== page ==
San Francisco, CA – The woman whom San Francisco Mayor London Breed appointed to replace now-former District Attorney Chesa Boudin after voters recalled him has cleaned house, firing 15 people and putting an all-woman leadership team at the helm in her office.
San Francisco District Attorney Brooke Jenkins announced the terminations on July 15, SFGate reported.
“Today, I made difficult, but important changes to my management team and staff that will help advance my vision to restore a sense of safety in San Francisco by holding serious and repeat offenders accountable and implementing smart criminal justice reforms,” Jenkins said in a statement.
Most of the prosecutors that the new district attorney fired had been installed by Boudin, the progressive, anti-police, anti-incarceration former district attorney who was recalled by voters in June.
The recall measure – known officially as Proposition H – garnered the support of more than 60 percent of the city’s voters during the June 7 primary, CBS News reported.
The recall effort was spearheaded by Safer SF Without Boudin, a local group that gathered over 83,000 signatures to put the recall election on the ballot, KGO reported.
“San Franciscans are fed up and tired,” Safer SF Without Boudin spokesperson Andrea Shorter said when the measure made the ballot.
“It is about San Franciscans not feeling safe under this district attorney when he does not hold to account and act responsibly when it comes to repeat offenders,” Shorter explained.
The group claimed Boudin was too lenient when it comes to repeat offenders and had placed citizens at risk as a result, KGO reported.
San Francisco Mayor London Breed appointed Jenkins to replace Boudin, and she will run on the ballot in November to finish out the former prosecutor’s term, CBS News reported.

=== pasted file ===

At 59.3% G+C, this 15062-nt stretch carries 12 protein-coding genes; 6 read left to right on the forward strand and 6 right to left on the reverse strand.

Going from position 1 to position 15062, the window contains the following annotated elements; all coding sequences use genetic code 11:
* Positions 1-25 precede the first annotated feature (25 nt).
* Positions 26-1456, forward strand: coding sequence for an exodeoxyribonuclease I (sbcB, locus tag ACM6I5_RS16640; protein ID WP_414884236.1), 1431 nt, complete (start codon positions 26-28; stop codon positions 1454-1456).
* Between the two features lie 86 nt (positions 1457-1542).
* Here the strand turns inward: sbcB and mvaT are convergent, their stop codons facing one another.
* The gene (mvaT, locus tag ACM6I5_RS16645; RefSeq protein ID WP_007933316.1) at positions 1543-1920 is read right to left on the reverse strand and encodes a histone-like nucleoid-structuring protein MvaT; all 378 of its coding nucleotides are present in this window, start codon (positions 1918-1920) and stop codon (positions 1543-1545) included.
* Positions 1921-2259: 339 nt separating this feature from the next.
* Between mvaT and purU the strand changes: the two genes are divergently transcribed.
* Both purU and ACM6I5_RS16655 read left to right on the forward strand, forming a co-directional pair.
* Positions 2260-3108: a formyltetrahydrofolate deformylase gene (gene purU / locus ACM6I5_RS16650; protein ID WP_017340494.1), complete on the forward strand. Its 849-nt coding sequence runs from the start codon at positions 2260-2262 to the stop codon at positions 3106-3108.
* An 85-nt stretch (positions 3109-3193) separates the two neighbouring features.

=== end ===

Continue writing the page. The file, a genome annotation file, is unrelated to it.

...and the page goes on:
In addition to the slew of prosecutors she axed, Jenkins also fired Boudin’s spokesperson and his chief of staff and announced that she was doing away with that position altogether, KTVU reported.
Boudin’s chief of staff had headed up legislative and public affairs efforts for his office.
The San Francisco Standard reported that the overhaul dramatically restaffed the divisions that were important to the former prosecutor’s mission of reforming the criminal justice system.
The new district attorney explained what she had planned.
“I want to bring in a new management team that is full of prosecution experience,” Jenkins told KQED.
Jenkins announced an all-female upper management team would be finding a balance between holding criminals accountable and implementing reforms.
“I promised the public that I would restore accountability and consequences to the criminal justice system while advancing smart reforms responsibly,” she said in a statement. “My new management team, which will include the addition of three women of color, with decades of prosecutorial experience at the highest levels, will help our office deliver on that promise. I have full faith and confidence that these women will promote and protect public safety while delivering justice in all of its various forms.”
“Just as everyone blamed Boudin for all of the problems… she now, and the mayor who appointed her, will have to answer for whatever crime happens in San Francisco.” @scottshafer on what new San Francisco DA Brooke Jenkins now faces, to @NikkiLaurenzo on #InsideCAPolitics pic.twitter.com/YCBs5NflKc
— Inside California Politics (@CAinsider) July 17, 2022
Jenkins has promised to help restore public safety in the city.
“I think we have to go back to holding repeat offenders and repeat violent offenders accountable,” the district attorney told KQED. “I think that has been lost in this system and that cost us many lives over the past two years, having repeat offenders go out and reoffend in lethal ways.”
“And so I am committed to making sure that those who decide to live a life of crime and chronically commit crime in this city [are held] accountable. As well as, as I said, balancing that need for reform,” she added.
Jenkins said prosecutors had a job to do regardless of whether they agreed with certain laws, KQED reported.
“That was a part of my complaint about the previous administration, is the selectivity of which laws they chose to enforce. And so, no, as law enforcement agencies, we need to simply just do the function of our job, which is to enforce the laws of the state of California,” the prosecutor said.